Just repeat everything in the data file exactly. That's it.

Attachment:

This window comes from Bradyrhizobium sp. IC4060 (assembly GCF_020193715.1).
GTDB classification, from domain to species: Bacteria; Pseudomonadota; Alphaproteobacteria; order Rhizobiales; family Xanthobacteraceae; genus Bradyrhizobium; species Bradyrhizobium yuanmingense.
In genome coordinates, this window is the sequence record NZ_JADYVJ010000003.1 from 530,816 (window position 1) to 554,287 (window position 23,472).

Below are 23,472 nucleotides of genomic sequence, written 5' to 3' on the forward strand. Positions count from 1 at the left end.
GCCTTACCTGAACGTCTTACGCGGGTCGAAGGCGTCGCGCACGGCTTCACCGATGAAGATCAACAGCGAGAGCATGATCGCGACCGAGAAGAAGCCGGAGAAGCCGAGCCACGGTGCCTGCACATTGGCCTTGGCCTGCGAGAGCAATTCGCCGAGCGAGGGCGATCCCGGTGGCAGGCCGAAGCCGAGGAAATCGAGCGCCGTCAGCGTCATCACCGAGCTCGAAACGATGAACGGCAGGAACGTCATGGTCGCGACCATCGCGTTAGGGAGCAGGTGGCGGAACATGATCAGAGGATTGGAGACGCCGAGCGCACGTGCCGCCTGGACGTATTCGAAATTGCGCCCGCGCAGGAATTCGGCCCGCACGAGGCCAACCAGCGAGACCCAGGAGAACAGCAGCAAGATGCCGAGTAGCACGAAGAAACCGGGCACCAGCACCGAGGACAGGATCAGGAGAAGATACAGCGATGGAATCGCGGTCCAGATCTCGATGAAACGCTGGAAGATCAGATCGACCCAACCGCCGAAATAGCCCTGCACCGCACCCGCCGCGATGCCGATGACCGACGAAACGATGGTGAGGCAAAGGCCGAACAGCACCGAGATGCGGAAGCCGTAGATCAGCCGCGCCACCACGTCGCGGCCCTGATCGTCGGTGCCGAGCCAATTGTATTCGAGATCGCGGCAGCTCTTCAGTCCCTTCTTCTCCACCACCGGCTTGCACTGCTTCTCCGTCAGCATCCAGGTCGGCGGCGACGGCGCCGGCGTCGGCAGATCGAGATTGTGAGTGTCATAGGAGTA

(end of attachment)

This window comes from Bradyrhizobium sp. IC4060 (assembly GCF_020193715.1).
GTDB classification, from domain to species: Bacteria; Pseudomonadota; Alphaproteobacteria; order Rhizobiales; family Xanthobacteraceae; genus Bradyrhizobium; species Bradyrhizobium yuanmingense.
In genome coordinates, this window is the sequence record NZ_JADYVJ010000003.1 from 530,816 (window position 1) to 554,287 (window position 23,472).

Below are 23,472 nucleotides of genomic sequence, written 5' to 3' on the forward strand. Positions count from 1 at the left end.
GCCTTACCTGAACGTCTTACGCGGGTCGAAGGCGTCGCGCACGGCTTCACCGATGAAGATCAACAGCGAGAGCATGATCGCGACCGAGAAGAAGCCGGAGAAGCCGAGCCACGGTGCCTGCACATTGGCCTTGGCCTGCGAGAGCAATTCGCCGAGCGAGGGCGATCCCGGTGGCAGGCCGAAGCCGAGGAAATCGAGCGCCGTCAGCGTCATCACCGAGCTCGAAACGATGAACGGCAGGAACGTCATGGTCGCGACCATCGCGTTAGGGAGCAGGTGGCGGAACATGATCAGAGGATTGGAGACGCCGAGCGCACGTGCCGCCTGGACGTATTCGAAATTGCGCCCGCGCAGGAATTCGGCCCGCACGAGGCCAACCAGCGAGACCCAGGAGAACAGCAGCAAGATGCCGAGTAGCACGAAGAAACCGGGCACCAGCACCGAGGACAGGATCAGGAGAAGATACAGCGATGGAATCGCGGTCCAGATCTCGATGAAACGCTGGAAGATCAGATCGACCCAACCGCCGAAATAGCCCTGCACCGCACCCGCCGCGATGCCGATGACCGACGAAACGATGGTGAGGCAAAGGCCGAACAGCACCGAGATGCGGAAGCCGTAGATCAGCCGCGCCACCACGTCGCGGCCCTGATCGTCGGTGCCGAGCCAATTGTATTCGAGATCGCGGCAGCTCTTCAGTCCCTTCTTCTCCACCACCGGCTTGCACTGCTTCTCCGTCAGCATCCAGGTCGGCGGCGACGGCGCCGGCGTCGGCAGATCGAGATTGTGAGTGTCATAGGAGTA